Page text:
This collection is an interesting read, perfect for any sci-fi lovers and Veronica Roth lovers because it stays true to her previous writing, just taking on a different pathway. Roth makes us realize that despite the non-human beings and massive technological advances possible for the future, humans will always have the same set of problems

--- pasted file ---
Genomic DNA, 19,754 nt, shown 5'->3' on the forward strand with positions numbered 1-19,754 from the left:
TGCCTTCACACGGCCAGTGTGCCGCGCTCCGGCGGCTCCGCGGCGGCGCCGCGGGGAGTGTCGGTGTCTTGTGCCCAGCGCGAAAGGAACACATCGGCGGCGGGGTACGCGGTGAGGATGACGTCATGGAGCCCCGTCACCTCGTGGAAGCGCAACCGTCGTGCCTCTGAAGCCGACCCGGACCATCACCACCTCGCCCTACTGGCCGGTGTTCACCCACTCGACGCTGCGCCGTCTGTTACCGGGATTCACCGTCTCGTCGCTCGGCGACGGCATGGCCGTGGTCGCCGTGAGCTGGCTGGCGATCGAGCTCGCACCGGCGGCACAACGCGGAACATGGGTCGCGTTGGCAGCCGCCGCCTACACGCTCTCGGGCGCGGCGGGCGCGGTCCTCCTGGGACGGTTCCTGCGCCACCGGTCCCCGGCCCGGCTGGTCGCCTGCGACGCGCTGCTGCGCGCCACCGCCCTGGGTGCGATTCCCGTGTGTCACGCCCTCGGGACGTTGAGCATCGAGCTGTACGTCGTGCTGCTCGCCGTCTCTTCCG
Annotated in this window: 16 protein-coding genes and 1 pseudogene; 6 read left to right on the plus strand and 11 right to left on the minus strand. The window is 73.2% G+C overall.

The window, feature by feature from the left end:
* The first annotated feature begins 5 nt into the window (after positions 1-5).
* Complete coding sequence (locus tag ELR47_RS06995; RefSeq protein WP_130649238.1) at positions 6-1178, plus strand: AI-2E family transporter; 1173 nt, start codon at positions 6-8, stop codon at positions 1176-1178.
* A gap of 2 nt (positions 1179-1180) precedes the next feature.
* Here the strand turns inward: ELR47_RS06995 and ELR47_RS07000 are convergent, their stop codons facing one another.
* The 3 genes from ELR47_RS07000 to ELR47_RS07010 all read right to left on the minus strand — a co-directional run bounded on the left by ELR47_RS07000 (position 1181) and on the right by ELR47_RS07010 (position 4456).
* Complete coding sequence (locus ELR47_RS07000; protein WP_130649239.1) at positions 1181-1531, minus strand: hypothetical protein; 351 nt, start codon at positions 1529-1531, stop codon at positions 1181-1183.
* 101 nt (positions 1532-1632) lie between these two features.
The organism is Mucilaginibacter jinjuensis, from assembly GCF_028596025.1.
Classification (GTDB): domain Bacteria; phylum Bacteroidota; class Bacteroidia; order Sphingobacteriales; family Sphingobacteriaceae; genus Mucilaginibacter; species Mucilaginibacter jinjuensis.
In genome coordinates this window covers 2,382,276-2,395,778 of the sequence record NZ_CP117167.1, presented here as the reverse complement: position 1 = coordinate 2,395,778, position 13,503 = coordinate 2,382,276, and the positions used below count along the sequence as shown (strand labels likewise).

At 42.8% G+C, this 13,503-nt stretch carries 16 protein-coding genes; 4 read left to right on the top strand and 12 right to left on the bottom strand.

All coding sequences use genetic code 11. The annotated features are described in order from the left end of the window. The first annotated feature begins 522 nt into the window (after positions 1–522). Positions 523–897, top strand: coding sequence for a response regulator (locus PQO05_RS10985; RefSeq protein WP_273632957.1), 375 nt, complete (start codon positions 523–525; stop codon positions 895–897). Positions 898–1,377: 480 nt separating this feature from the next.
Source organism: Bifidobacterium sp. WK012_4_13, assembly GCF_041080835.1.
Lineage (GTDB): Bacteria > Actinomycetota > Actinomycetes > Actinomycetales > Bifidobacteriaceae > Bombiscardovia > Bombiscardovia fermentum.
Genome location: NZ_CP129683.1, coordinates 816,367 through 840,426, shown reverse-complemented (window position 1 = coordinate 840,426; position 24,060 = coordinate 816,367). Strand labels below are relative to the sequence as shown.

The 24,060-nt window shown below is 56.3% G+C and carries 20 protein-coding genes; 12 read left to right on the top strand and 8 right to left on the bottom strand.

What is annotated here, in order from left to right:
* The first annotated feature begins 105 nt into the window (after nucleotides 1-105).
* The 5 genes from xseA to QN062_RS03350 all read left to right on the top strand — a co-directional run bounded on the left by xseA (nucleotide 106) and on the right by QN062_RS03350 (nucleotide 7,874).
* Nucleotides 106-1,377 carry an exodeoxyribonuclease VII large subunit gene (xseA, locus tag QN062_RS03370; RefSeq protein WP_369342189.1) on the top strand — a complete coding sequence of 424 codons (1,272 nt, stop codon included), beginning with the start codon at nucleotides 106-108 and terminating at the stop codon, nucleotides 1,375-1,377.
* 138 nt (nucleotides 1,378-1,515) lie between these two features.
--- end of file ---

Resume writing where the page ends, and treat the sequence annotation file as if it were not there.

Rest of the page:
Crown of Feathers by Nicki Paupreto is perfect for those who love fantasy and mystery and suspense. About how even those closest to you might not have the best intentions, and how secrets are sometimes better left untold. Fans of Embers in the Ashes and Three Dark Crowns will love it. A rare fantasy book without romance. In this dystopian world exists people with the power to control and communicate with animals. When two sisters are separated, not just by distance but by emotional connections. When the two sisters find a pair of phoenix eggs and nurse them. But, when it comes time for them to hatch, only one survives and in her anger the older sister kill the phoenix. The younger sister distraught with grief runs away to the resistance. A group of phoenix riders. She disguises herself as a boy and becomes a servant. All while more and more people attempt to overthrow the corrupt government.